This narrative was superb, constantly evolving as the outcome of Jude’s card game changes with his actions and reveals. As I was reading I felt that literally anything could happen. It was interesting to have such a bold story grounded by the unbelievable misfortune of a real life city. Influenced by the world’s mythology and spiritual arts like Tarot and voodoo, there is a lot to enjoy within this novel.
The imagery that Bryan Camp has generated with TCOLT is fascinating with mixing and blending different styles and varieties of power and each entity that holds it. He is not scared to throw his creative weight around and jump between intensity and insightfulness at the drop of a hat. Character development is BC’s other strong point with a complex main character who is on a full circle journey, an individual who has conflicts (race, parenthood), meaning and is trapped between two versions of himself, old and new.
With a cast of memorable secondary characters and plenty of unusual villains, (I need some fan art of Mourning) there is many reasons to pick up the book. The sheer amount of gods (Anubis, Hermes, Odin), Mythical Beings (Angels, Psychopomps) and Creatures (zombies, vampires) that BC squeezed into this story without overwhelming, its intricacy was impressive. With one foot in the material realm and one in the spiritual, Jude has to deal with every kind of monster you can imagine, including a shadow hitman who is leaving a trail of Jude’s accomplices in its wake.
The places this novel takes the reader is inspired and I couldn’t get enough. There are plenty of dark moments and themes that bleed together twisting the thoughts and actions of its characters making them unpredictable which, I have said before and will say again, is incredibly cool. I also really loved the short entries that prefixed the story that concerned the history and mythology of cultures, they were very insightful and moreish. Yes I realise I am gushing but it has been so long since I had a book that caught me so off guard. The last one was Kings Of The Wyld by Nicholas Eames!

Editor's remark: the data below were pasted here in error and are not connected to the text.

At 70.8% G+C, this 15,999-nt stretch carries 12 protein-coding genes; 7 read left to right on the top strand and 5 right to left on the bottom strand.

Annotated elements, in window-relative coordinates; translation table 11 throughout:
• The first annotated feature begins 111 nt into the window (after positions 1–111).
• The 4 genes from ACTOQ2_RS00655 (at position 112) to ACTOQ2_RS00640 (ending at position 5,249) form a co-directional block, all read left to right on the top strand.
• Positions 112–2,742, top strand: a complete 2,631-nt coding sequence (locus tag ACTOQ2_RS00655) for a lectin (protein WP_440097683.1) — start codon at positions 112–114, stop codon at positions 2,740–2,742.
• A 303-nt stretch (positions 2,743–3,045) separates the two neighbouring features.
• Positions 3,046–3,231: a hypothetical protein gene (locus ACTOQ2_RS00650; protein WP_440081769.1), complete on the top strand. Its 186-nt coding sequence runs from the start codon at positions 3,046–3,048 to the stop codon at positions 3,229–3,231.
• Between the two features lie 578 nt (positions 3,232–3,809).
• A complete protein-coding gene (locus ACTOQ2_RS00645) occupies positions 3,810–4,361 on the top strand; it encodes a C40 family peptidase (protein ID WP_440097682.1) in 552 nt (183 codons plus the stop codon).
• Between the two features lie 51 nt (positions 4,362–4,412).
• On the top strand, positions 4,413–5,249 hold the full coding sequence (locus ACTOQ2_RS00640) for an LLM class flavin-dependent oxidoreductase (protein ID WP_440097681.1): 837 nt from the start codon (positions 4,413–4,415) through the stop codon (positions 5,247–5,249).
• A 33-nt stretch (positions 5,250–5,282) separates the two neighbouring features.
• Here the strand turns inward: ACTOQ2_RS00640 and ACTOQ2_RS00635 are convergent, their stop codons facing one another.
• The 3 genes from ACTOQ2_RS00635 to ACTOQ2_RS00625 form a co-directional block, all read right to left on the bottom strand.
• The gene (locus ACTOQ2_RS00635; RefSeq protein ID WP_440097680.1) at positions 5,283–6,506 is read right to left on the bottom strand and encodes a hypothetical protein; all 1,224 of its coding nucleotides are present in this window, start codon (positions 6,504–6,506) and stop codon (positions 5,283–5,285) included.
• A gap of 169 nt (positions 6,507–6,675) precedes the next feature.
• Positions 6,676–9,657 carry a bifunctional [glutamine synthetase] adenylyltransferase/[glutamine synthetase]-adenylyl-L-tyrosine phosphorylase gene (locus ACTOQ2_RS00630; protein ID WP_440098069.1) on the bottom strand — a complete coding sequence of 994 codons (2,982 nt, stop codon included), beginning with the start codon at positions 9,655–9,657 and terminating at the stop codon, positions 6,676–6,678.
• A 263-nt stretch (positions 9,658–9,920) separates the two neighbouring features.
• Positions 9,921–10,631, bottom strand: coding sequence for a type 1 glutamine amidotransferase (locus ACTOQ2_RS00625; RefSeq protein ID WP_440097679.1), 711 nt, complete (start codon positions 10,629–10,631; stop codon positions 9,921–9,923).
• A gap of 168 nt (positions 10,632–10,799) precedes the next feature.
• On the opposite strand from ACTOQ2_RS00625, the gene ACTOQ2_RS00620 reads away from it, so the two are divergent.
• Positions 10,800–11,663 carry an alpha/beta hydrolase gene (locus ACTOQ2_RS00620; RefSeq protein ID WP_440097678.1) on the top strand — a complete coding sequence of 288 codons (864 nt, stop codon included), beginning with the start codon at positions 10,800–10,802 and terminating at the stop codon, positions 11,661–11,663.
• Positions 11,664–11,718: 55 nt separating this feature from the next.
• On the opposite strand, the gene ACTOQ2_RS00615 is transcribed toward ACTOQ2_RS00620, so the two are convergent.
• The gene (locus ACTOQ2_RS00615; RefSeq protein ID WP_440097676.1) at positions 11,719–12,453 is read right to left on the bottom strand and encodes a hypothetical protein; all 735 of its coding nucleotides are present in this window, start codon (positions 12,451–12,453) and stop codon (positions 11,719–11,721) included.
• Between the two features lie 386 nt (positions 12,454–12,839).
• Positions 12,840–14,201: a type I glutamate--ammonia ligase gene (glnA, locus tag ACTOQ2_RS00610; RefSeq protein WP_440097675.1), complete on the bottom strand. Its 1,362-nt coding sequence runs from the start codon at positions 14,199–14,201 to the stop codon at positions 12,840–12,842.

There are some issues I can see some readers encountering during a reading of TCOLT. It is quite a long read, it is 477 pages but it feels longer because it is dense with detail. There are seven parts to the story (7!) each with a different feel and flow but all anchored by the same moment in time which I thought was quite clever. Another mini issue I had was I felt that the extra awesome bits were not explored as much as I could of wanted but I know there is more novels to come so I can see that BC is holding things back.
I wholeheartedly recommend The City Of Lost Fortunes to all fantasy, mythology and mystery lovers, you will undoubtedly have a great time with this novel. I also recommend this to readers who are looking for something unusual, refreshing and challenging. I went into The City Of Lost Fortunes with uncertainty but I left with a thirst for more. I now have another mythology author I can rely on for a great read.
About Bryan Camp
Bryan Camp is a graduate of the University of New Orleans MFA program and the Clarion West Writer’s Workshop. He lives and teaches in New Orleans.